Giorgio Vasta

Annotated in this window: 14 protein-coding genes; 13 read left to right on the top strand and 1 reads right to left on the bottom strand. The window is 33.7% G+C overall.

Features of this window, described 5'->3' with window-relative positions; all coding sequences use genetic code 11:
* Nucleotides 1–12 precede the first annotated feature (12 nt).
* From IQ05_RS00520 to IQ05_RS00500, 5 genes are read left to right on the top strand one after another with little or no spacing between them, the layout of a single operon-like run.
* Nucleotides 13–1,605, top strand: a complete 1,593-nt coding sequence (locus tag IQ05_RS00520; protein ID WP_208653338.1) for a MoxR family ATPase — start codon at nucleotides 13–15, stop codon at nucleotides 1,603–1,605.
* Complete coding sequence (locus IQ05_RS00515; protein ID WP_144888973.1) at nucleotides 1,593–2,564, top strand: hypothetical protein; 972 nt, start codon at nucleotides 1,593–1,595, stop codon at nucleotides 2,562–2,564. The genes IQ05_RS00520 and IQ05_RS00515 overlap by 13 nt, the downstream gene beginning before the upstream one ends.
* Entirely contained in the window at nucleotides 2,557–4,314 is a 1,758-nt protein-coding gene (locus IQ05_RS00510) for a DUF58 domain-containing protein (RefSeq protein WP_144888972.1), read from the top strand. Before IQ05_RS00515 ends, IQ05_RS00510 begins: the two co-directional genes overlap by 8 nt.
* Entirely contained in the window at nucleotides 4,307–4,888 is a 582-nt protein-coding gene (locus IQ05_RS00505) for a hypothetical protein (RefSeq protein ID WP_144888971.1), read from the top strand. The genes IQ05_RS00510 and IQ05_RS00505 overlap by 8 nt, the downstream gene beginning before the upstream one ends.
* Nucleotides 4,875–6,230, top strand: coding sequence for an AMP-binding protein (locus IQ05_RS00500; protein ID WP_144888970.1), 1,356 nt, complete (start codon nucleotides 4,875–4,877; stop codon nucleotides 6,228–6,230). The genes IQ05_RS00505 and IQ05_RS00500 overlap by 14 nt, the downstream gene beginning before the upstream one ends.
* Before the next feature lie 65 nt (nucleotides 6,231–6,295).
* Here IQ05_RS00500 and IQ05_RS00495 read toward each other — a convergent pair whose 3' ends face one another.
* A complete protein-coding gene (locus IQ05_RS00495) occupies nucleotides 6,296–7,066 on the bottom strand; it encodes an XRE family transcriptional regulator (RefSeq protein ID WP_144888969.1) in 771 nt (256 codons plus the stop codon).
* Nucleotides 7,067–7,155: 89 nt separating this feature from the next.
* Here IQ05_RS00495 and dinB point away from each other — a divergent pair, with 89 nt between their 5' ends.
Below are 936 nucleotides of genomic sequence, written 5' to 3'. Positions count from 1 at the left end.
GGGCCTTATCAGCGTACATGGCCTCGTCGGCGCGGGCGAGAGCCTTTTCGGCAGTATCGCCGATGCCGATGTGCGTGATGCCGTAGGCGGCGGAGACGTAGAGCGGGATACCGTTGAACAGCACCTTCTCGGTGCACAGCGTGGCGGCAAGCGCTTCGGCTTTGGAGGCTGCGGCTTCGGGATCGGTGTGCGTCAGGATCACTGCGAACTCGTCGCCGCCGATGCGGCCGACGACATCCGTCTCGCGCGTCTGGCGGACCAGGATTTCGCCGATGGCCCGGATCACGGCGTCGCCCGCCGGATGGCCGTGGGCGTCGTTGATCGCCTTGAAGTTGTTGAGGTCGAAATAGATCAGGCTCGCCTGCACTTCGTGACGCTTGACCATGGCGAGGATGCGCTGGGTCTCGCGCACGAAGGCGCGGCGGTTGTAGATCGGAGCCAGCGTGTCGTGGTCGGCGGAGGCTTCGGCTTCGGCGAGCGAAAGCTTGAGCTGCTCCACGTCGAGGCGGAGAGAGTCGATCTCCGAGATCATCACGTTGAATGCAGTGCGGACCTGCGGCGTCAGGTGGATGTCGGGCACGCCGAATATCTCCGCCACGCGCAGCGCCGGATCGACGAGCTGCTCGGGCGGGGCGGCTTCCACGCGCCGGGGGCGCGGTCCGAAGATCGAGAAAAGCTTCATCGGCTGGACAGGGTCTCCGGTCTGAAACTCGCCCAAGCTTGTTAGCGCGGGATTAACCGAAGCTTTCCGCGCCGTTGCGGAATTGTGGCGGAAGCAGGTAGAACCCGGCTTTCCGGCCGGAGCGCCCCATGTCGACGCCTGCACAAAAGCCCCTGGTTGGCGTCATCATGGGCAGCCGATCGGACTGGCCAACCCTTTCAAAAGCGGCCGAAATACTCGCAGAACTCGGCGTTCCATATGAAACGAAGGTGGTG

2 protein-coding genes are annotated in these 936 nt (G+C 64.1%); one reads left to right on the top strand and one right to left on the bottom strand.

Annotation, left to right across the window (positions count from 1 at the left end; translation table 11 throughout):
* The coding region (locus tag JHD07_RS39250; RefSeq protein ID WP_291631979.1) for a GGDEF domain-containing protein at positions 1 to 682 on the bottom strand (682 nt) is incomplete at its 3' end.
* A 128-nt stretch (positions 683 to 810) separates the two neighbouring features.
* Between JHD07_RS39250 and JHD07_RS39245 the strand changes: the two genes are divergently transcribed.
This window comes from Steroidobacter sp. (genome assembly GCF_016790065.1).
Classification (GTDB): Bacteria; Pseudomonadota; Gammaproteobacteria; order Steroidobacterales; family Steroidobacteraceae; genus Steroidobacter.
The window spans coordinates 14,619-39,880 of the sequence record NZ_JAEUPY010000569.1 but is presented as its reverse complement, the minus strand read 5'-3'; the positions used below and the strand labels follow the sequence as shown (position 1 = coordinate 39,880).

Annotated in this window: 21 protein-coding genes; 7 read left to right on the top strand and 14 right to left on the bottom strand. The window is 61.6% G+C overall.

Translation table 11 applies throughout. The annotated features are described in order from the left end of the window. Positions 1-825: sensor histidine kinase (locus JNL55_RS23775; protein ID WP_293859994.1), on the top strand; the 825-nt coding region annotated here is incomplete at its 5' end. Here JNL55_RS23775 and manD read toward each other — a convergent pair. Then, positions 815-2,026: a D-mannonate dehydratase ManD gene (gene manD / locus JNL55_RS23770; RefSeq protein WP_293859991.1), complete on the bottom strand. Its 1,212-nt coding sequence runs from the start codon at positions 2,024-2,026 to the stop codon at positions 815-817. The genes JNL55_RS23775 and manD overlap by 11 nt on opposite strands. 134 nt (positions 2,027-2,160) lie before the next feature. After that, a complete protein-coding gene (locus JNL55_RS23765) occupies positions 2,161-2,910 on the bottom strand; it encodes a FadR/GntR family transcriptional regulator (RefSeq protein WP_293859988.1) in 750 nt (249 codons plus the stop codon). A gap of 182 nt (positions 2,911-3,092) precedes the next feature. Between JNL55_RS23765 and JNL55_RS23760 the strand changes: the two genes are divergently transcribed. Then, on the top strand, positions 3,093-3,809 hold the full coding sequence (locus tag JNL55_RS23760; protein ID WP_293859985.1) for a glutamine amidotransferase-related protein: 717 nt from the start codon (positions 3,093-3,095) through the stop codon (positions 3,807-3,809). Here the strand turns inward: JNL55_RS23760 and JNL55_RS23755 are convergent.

38° 8' 15.85" N 13° 20' 22.93" E